It's a shame when people just can't leave things be and end up diluting something that was, if not great, at least very enjoyable. At this time of writing there have been 3 cinema releases with the Smokey & The Bandit name attached and a number of TV movies (that I haven't been brave enough to track down and endure yet). But things should have been left alone after the first two movies.
This third outing decides to focus on Sheriff Buford T. Justice (once again played by Jackie Gleason) and his son (once again played by Mike Henry). The sheriff is due to retire but finds that the relaxation and lack of challenge doesn't really suit him so he ends up accepting a challenge from Big Enos and Little Enos (Pat McCormick and Paul Williams returning) that involves getting from A to B within a certain time limit. There's $250, 000 to be won but if the sheriff loses he has to hand over his beloved badge. Of course, as soon as the sheriff sets off on his journey the dirty tricks begin.
Directed by Dick Lowry, and written by Stuart Birnbaum and David Dashey, this movie just lacks any of the charm of the first two movies and really becomes nothing more than a few car chase sequences with little to no real reason for them and with the premise that unfolds I don't blame anyone who watches the movie and actually feels cheated. Because it IS a cheat. Okay, detractors of the first two movies may easily dismiss those as nothing more than a few cas chase sequences with little to no real reason for them either but I'd argue that those movies had a little bit more going on beneath the surface. Well, the second film certainly did. And there was real warmth and affection there. Sadly, this film feels like the cynical cash-in it so clearly is.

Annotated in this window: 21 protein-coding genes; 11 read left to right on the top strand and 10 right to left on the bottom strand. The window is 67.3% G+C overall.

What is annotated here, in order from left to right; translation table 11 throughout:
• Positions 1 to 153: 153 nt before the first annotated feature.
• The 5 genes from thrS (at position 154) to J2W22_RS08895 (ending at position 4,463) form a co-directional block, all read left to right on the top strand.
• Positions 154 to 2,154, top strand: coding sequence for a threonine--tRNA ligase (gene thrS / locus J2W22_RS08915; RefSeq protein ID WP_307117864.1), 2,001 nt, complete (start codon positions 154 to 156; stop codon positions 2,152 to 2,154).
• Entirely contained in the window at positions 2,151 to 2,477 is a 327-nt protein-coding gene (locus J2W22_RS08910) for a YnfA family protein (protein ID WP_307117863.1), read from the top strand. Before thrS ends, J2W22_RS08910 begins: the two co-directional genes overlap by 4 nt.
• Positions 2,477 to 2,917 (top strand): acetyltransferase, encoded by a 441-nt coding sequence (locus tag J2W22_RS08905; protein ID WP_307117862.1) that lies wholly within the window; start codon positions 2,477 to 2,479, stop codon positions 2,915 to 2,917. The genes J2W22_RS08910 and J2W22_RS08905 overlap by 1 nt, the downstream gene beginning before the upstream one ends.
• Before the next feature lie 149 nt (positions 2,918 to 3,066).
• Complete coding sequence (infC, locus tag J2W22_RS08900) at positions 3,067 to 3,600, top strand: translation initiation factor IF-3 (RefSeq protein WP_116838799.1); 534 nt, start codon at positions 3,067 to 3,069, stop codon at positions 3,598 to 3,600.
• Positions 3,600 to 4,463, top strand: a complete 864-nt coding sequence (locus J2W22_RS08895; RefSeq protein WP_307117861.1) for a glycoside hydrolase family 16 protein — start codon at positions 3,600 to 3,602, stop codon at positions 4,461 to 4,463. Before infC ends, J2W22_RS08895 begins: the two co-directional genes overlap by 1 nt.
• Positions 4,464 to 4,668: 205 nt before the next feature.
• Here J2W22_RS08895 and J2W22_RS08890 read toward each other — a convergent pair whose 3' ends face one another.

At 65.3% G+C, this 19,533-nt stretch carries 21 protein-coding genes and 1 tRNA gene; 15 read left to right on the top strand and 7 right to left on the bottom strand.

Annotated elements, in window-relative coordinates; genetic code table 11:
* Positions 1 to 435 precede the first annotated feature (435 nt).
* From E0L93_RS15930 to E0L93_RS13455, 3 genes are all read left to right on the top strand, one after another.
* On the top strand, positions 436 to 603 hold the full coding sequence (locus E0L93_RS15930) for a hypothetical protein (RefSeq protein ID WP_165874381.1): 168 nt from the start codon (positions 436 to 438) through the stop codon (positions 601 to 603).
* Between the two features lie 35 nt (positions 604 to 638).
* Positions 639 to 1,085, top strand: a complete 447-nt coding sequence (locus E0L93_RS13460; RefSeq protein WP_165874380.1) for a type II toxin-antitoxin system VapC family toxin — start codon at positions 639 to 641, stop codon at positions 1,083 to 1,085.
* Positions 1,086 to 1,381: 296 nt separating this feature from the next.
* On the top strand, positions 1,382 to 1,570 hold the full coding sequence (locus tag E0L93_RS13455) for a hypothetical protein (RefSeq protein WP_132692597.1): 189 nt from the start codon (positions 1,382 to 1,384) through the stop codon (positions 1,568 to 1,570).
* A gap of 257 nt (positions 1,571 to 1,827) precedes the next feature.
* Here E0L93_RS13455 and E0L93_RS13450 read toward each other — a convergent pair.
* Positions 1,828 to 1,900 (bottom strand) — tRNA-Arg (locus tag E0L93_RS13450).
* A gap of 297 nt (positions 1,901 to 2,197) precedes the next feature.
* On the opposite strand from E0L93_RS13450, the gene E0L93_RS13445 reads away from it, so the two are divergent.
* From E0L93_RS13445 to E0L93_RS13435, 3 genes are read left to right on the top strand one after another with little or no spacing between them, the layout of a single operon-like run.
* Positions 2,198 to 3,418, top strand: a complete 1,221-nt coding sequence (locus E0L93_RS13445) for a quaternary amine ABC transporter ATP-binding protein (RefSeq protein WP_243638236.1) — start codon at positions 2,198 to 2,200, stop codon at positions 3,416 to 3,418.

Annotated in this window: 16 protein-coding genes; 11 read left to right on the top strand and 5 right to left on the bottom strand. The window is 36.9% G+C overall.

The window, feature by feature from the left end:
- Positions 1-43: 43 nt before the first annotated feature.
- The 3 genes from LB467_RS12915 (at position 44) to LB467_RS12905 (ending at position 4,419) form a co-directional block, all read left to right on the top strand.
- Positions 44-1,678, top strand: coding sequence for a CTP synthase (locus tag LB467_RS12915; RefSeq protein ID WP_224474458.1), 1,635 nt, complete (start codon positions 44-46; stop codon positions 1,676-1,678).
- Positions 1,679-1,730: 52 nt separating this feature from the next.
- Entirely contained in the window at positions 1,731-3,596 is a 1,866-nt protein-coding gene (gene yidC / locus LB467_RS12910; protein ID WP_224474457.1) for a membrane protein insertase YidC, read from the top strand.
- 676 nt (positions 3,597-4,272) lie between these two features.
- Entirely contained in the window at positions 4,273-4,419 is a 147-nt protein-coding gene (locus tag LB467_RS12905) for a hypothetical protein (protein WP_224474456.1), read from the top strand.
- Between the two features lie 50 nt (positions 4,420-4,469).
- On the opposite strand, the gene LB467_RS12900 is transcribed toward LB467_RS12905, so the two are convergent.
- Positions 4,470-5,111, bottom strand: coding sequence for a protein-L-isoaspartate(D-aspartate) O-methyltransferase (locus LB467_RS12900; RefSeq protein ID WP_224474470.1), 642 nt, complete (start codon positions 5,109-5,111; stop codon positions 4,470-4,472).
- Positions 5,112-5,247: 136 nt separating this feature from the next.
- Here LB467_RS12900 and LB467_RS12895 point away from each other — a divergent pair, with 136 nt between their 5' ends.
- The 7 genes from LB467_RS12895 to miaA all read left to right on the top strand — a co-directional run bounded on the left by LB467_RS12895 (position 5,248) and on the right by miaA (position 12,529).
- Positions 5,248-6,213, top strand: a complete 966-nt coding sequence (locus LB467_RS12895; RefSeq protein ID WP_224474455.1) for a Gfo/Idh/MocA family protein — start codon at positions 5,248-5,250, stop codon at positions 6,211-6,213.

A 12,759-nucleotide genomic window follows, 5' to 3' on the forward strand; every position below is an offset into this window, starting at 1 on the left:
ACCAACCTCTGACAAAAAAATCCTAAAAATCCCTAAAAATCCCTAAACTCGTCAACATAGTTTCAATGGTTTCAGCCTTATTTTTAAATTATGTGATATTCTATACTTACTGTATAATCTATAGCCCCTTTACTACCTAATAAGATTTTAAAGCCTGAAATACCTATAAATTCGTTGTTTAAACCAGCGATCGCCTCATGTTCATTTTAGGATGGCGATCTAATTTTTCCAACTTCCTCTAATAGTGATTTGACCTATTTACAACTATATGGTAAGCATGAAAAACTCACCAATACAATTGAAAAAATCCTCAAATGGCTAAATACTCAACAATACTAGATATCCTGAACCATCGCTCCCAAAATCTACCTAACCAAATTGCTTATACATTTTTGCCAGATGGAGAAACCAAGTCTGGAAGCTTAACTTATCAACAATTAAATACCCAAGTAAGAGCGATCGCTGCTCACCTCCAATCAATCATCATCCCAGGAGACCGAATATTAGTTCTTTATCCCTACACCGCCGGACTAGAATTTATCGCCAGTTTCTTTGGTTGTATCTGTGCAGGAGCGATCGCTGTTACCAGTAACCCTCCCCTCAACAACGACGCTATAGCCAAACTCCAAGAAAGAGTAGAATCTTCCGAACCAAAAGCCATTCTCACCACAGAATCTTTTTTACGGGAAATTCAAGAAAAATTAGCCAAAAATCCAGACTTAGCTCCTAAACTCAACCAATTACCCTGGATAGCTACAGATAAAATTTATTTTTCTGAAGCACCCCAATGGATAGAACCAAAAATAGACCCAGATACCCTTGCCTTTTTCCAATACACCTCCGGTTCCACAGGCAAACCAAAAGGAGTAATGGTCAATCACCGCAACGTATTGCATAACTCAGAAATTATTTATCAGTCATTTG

Jackie Gleason is enjoyable enough once more, as is Mike Henry, but nobody else really fares all that well. The antics of Big Enos and Little Enos seem pointless and irritating, Jerry Reed returns but you can't help feeling that he should have stayed away from this outing. And Burt Reynolds makes a very brief appearance, most of it in flashback form. Colleen Camp is an enjoyable female presence, it's a shame she didn't get better material to work with.
If you love the first two then you may feel the urge to see this one but I ask you to battle that urge and hold on to the first two movies as THE definitive adventures of Smokey & The Bandit.